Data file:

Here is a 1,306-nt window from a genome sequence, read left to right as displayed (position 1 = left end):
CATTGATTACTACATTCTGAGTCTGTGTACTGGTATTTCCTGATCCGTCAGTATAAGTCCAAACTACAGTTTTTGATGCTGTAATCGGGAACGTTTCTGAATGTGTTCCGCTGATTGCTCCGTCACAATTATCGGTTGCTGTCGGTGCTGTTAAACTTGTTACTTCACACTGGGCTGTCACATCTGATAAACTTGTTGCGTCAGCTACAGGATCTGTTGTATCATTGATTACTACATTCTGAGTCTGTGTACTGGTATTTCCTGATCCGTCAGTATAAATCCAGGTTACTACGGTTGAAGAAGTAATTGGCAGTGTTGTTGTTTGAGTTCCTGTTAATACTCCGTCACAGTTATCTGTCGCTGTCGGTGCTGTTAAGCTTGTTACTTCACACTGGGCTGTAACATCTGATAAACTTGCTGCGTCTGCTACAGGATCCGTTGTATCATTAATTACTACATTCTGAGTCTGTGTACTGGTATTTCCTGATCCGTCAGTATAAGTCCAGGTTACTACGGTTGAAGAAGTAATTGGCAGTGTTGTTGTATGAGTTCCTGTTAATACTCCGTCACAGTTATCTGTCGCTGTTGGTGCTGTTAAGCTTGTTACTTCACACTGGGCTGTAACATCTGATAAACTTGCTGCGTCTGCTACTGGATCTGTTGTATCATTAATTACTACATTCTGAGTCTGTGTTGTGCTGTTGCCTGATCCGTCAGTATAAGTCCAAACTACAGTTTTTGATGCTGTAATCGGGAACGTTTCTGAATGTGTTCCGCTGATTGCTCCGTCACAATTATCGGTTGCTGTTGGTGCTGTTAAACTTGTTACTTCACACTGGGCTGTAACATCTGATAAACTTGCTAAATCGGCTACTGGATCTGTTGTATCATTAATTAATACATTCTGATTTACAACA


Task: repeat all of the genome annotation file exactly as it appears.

Here is a 1,306-nt window from a genome sequence, read left to right as displayed (position 1 = left end):
CATTGATTACTACATTCTGAGTCTGTGTACTGGTATTTCCTGATCCGTCAGTATAAGTCCAAACTACAGTTTTTGATGCTGTAATCGGGAACGTTTCTGAATGTGTTCCGCTGATTGCTCCGTCACAATTATCGGTTGCTGTCGGTGCTGTTAAACTTGTTACTTCACACTGGGCTGTCACATCTGATAAACTTGTTGCGTCAGCTACAGGATCTGTTGTATCATTGATTACTACATTCTGAGTCTGTGTACTGGTATTTCCTGATCCGTCAGTATAAATCCAGGTTACTACGGTTGAAGAAGTAATTGGCAGTGTTGTTGTTTGAGTTCCTGTTAATACTCCGTCACAGTTATCTGTCGCTGTCGGTGCTGTTAAGCTTGTTACTTCACACTGGGCTGTAACATCTGATAAACTTGCTGCGTCTGCTACAGGATCCGTTGTATCATTAATTACTACATTCTGAGTCTGTGTACTGGTATTTCCTGATCCGTCAGTATAAGTCCAGGTTACTACGGTTGAAGAAGTAATTGGCAGTGTTGTTGTATGAGTTCCTGTTAATACTCCGTCACAGTTATCTGTCGCTGTTGGTGCTGTTAAGCTTGTTACTTCACACTGGGCTGTAACATCTGATAAACTTGCTGCGTCTGCTACTGGATCTGTTGTATCATTAATTACTACATTCTGAGTCTGTGTTGTGCTGTTGCCTGATCCGTCAGTATAAGTCCAAACTACAGTTTTTGATGCTGTAATCGGGAACGTTTCTGAATGTGTTCCGCTGATTGCTCCGTCACAATTATCGGTTGCTGTTGGTGCTGTTAAACTTGTTACTTCACACTGGGCTGTAACATCTGATAAACTTGCTAAATCGGCTACTGGATCTGTTGTATCATTAATTAATACATTCTGATTTACAACA